At this time of year, like many of you, I reflect on what I call my epistemology – my understanding of the world and my place within it.
As a Christian I believe that God created this wonderful causal Universe in which we all exist. I say causal because from its mysterious beginnings to its present to its future everything in our universe is subject to the laws of cause and effect.
But there is one exception. That exception is the enigma, counterfactually expressed, of our own free will. Within my own Orthodox religion this is said to be our greatest gift from God. Christ showed us forgiveness, charity, and care as the way, but it is up to us to choose it.
But Christianity is on the decline in Australia. The number of people affiliated with Christianity decreased from 12.2 million (52.1%) in 2016 to 11.1 million (43.9%) in 2021. The largest decrease was amongst young adults (18-25 years). I think this decline represents a shift where young people are looking to different sources of meaning and are driven by new visions for changing the world. The decline in Christianity amongst young Australians coincides with a decline amongst the young of support for the major parties. For the Liberal Party this is now less than 20%.
One of my observations during the recent State election was the extent to which so many young people were engaging with the community on behalf of Victorian Socialists and to some extent the Greens. To me their enthusiasm appeared almost like religious fervour. Their beliefs clearly give meaning to their lives and oblige them to save the world in the image of their “ideological gods” – whether they be in the form of a Socialist Utopia or a Green Planet Nirvana.
If it is to survive in the modern world, Christianity must reclaim the moral ground as an active participant in determining our future. It must engage the young by revealing our free will as God’s gift and how with it we can both destroy or save our planet, we can fight tyranny or succumb to it, we can fight poverty or contribute to it.
There is a whole branch of philosophy – metaphysics – which tries to explain what appears as the logical impossibility of free will in a causal universe. One of my favourite philosophers, Jean Paul Sartre argues that free will is existential in that it is embedded in our very existence as conscious humans. Even when we say that we had no choice when confronted with coercive power we choose whether to succumb to it.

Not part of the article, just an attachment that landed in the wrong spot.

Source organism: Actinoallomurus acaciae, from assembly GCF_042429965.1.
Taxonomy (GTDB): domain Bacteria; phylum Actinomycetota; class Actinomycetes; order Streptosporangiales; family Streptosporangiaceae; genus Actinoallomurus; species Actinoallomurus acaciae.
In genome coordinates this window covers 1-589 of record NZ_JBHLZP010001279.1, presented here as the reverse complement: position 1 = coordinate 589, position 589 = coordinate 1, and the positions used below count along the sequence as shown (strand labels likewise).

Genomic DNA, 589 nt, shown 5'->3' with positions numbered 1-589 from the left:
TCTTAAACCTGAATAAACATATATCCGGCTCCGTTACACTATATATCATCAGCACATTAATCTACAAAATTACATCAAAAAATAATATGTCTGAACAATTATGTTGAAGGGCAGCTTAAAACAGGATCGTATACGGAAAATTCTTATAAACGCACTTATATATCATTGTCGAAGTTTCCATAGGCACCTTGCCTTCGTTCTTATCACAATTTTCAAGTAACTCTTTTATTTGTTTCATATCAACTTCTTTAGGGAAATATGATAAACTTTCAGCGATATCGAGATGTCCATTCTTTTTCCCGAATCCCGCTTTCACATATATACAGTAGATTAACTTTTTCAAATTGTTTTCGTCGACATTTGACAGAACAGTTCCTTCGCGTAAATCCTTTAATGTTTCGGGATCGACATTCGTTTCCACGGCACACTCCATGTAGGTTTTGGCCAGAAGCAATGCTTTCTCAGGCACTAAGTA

If Christianity is to grow and appeal as a source of meaning to the young, free will as God’s gift to humanity must be central. It is not only empowering but also a call to action for the young in holding Governments and politicians to account. Young Christians will not accept being shepherded into an apolitical cocoon as law abiding citizens. Such a formula will push them away. They must be allowed, even encouraged to challenge unjust laws and regulations and politics like other non-Christian youth – indeed like all of us should.
As a Christian I believe that it is our decisions, individually and collectively, through the gift of free will, that shape our future. We are therefore also responsible individually and collectively for that future. When an autocrat like Vladimir Putin sets the coercive power of police and army against his people, he calculates that enough will choose to obey and that they will greatly outnumber those who choose not to bend.
Most recently this now includes the use of the Russian people’s own religion. As an Orthodox Christian I am ashamed by the Russian Orthodox Patriarch, Kirill’s support of a war that is killing the innocent including children. Surely in Gods eyes the free will granted to this Patriarch will be seen as being employed against the very teachings of Christ.
Fighting this unjust war has engaged many brave Christians in Russia who are opposing Putin, and Patriarch Kirill as well as the Ukrainian people themselves. But the responsibility to fight this unjust war also rests with us – and not just with the politicians that govern us. For Christians who can see better than most the immorality and injustice perpetrated by Putin and his compliant Patriarch that responsibility is immanent.
But it is not only in war and the fight against tyrannical leaders that our God given free will demands of us that we take responsibility. Increasingly it is evident that our daily ongoing choices are responsible for climate change, and this is leading to the destruction of the natural world. This is another area in which Christians need to take responsibility and claim the moral ground. This does not mean blindly accepting the formulations to save our planet of politicians, it means questioning the viability of their proposals and demanding real solutions.
Sacrifice for the greater good is a great Christian axiom. Our free will increasingly confronts us with choosing sacrifice if we are to save our planet from tyranny and climate change. I think a Christian narrative based on our responsibility to demand real solutions even if these include significant sacrifice would appeal to the young far more than the Greens dishonest claim that all can be achieved without any sacrifices including in high energy prices.
If Christianity is to survive in our modern world it cannot do so by simply preaching the gospel to an increasingly disinterested youth. Important as this is the young are also searching for guidance from Christianity of how faith and God’s gift of free will empowers and obliges them to make choices and sacrifices and mobilise to save our world and its peoples.
Theo Theophanous is a commentator and former Victorian Labor Minister.